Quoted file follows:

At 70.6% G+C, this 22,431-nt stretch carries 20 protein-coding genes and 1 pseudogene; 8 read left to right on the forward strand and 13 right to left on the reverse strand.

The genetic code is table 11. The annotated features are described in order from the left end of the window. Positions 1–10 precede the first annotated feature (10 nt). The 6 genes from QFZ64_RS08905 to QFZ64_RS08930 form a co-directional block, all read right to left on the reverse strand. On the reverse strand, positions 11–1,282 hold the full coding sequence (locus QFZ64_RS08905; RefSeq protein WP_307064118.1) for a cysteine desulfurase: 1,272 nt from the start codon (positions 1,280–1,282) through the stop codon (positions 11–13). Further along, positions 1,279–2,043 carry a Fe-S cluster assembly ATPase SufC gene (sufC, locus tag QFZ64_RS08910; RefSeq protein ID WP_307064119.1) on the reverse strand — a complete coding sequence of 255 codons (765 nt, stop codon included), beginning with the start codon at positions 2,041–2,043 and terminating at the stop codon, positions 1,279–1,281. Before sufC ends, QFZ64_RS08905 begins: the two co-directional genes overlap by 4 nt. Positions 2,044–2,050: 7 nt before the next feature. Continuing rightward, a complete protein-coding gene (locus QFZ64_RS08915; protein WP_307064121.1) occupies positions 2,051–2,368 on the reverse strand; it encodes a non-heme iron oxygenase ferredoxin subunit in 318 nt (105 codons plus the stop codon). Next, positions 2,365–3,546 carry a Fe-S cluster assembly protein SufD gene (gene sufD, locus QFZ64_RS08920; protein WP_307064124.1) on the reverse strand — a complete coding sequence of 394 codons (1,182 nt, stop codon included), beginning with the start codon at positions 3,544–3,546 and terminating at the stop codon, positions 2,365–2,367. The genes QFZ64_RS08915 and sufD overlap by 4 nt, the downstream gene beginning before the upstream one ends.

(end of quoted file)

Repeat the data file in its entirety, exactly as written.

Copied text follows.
At 70.6% G+C, this 22,431-nt stretch carries 20 protein-coding genes and 1 pseudogene; 8 read left to right on the forward strand and 13 right to left on the reverse strand.

The genetic code is table 11. The annotated features are described in order from the left end of the window. Positions 1–10 precede the first annotated feature (10 nt). The 6 genes from QFZ64_RS08905 to QFZ64_RS08930 form a co-directional block, all read right to left on the reverse strand. On the reverse strand, positions 11–1,282 hold the full coding sequence (locus QFZ64_RS08905; RefSeq protein WP_307064118.1) for a cysteine desulfurase: 1,272 nt from the start codon (positions 1,280–1,282) through the stop codon (positions 11–13). Further along, positions 1,279–2,043 carry a Fe-S cluster assembly ATPase SufC gene (sufC, locus tag QFZ64_RS08910; RefSeq protein ID WP_307064119.1) on the reverse strand — a complete coding sequence of 255 codons (765 nt, stop codon included), beginning with the start codon at positions 2,041–2,043 and terminating at the stop codon, positions 1,279–1,281. Before sufC ends, QFZ64_RS08905 begins: the two co-directional genes overlap by 4 nt. Positions 2,044–2,050: 7 nt before the next feature. Continuing rightward, a complete protein-coding gene (locus QFZ64_RS08915; protein WP_307064121.1) occupies positions 2,051–2,368 on the reverse strand; it encodes a non-heme iron oxygenase ferredoxin subunit in 318 nt (105 codons plus the stop codon). Next, positions 2,365–3,546 carry a Fe-S cluster assembly protein SufD gene (gene sufD, locus QFZ64_RS08920; protein WP_307064124.1) on the reverse strand — a complete coding sequence of 394 codons (1,182 nt, stop codon included), beginning with the start codon at positions 3,544–3,546 and terminating at the stop codon, positions 2,365–2,367. The genes QFZ64_RS08915 and sufD overlap by 4 nt, the downstream gene beginning before the upstream one ends.